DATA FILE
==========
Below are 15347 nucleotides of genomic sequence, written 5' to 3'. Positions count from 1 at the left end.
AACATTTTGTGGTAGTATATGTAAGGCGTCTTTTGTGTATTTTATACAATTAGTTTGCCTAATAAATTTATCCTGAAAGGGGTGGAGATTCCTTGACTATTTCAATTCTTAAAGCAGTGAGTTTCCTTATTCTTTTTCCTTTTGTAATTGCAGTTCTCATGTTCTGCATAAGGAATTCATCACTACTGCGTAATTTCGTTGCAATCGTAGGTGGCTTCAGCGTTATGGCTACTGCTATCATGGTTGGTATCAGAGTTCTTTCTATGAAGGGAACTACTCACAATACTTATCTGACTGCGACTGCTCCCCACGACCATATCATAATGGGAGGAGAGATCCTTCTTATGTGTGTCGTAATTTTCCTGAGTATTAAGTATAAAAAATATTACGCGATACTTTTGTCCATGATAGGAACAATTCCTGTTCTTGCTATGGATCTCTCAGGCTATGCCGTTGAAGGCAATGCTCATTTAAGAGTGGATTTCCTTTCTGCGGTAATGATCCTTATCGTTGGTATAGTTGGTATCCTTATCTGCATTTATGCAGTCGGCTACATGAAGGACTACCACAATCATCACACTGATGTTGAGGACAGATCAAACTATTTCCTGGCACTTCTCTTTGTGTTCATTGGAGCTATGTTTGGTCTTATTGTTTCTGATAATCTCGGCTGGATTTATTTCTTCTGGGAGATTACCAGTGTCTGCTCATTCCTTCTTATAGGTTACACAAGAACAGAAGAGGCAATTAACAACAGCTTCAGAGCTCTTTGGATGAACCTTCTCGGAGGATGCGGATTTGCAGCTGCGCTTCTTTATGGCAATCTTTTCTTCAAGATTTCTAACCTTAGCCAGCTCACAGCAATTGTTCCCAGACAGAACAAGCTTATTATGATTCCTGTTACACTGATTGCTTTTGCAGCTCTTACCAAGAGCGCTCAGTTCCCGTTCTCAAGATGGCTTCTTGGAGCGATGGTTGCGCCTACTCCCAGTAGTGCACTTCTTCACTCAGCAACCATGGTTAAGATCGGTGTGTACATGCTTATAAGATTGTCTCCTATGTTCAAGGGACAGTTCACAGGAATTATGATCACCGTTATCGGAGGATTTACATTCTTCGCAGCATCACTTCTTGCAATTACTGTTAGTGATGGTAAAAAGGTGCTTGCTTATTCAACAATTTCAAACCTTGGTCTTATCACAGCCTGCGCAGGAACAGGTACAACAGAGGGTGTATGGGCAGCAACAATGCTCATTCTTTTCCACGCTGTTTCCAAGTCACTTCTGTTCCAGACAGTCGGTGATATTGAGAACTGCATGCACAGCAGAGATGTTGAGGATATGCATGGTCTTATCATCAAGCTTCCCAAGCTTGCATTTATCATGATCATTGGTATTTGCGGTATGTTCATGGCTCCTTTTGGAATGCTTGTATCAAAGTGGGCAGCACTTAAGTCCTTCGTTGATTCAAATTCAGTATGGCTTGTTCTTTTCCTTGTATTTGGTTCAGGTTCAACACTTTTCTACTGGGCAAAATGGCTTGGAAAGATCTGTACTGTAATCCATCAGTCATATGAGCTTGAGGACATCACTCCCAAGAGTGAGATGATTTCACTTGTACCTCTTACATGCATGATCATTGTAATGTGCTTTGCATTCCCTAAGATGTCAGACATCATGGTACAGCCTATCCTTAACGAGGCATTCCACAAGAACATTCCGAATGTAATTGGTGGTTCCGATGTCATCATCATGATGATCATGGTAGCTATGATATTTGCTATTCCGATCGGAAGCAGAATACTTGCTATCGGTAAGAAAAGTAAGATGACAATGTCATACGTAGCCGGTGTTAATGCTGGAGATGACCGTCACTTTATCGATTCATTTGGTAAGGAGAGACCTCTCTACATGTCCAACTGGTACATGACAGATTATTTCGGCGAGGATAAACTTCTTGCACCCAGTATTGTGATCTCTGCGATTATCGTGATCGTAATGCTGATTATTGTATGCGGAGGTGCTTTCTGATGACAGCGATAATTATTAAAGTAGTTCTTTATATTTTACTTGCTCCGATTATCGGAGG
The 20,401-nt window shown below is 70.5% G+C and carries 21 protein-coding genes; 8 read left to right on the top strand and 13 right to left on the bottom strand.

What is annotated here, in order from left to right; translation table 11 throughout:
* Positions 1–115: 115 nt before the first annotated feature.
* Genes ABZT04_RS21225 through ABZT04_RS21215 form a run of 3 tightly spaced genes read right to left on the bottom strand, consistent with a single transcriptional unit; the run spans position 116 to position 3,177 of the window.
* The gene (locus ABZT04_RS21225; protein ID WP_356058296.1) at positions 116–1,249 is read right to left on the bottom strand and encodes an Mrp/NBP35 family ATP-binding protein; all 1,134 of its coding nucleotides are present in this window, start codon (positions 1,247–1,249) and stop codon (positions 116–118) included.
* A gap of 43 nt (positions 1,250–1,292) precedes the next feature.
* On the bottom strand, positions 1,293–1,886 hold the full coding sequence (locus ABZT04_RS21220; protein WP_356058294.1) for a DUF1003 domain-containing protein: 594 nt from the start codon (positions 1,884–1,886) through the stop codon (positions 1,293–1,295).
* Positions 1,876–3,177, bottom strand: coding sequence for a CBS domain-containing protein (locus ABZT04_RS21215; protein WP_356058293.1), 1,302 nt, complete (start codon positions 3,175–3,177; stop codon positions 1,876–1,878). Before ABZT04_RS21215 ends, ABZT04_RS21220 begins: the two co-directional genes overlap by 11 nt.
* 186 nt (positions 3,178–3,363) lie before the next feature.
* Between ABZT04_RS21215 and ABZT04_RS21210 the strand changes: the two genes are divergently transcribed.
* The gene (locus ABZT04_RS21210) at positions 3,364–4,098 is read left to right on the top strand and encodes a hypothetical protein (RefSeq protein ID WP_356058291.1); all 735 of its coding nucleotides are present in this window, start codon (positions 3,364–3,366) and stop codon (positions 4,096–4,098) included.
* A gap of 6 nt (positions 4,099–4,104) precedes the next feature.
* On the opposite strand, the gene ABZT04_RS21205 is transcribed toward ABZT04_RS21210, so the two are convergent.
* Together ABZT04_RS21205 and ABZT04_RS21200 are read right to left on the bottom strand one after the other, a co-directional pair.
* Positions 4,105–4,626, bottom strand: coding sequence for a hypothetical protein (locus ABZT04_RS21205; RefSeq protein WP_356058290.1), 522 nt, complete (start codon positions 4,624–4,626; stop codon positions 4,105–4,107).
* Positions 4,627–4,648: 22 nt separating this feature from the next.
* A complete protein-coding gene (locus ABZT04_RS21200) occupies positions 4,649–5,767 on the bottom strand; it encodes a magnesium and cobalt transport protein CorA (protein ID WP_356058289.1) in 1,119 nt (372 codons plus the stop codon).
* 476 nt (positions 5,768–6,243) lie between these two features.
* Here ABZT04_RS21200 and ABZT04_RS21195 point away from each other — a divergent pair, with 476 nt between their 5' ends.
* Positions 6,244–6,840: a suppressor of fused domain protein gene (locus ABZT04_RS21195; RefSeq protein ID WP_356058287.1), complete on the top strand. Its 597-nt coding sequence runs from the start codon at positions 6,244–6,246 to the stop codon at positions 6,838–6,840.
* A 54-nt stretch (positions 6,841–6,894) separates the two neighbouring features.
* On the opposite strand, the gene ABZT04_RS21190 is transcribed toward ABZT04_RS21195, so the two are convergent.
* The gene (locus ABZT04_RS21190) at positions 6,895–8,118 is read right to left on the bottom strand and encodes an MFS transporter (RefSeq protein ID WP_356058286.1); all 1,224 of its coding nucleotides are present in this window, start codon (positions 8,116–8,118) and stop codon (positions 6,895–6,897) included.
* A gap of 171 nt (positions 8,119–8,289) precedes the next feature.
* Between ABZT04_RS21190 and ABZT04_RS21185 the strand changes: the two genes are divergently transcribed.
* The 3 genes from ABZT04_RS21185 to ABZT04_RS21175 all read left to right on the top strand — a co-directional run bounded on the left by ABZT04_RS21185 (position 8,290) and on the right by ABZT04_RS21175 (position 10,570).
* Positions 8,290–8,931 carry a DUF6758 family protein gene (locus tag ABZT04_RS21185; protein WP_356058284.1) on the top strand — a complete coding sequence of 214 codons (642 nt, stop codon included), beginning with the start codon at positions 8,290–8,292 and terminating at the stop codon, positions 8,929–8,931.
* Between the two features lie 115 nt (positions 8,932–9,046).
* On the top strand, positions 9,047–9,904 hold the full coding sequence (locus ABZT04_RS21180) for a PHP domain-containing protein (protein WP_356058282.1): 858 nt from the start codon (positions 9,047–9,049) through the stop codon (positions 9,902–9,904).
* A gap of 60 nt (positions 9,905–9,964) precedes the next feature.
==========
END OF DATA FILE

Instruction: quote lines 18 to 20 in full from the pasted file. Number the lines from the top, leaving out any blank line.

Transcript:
* Positions 4,627–4,648: 22 nt separating this feature from the next.
* A complete protein-coding gene (locus ABZT04_RS21200) occupies positions 4,649–5,767 on the bottom strand; it encodes a magnesium and cobalt transport protein CorA (protein ID WP_356058289.1) in 1,119 nt (372 codons plus the stop codon).
* 476 nt (positions 5,768–6,243) lie between these two features.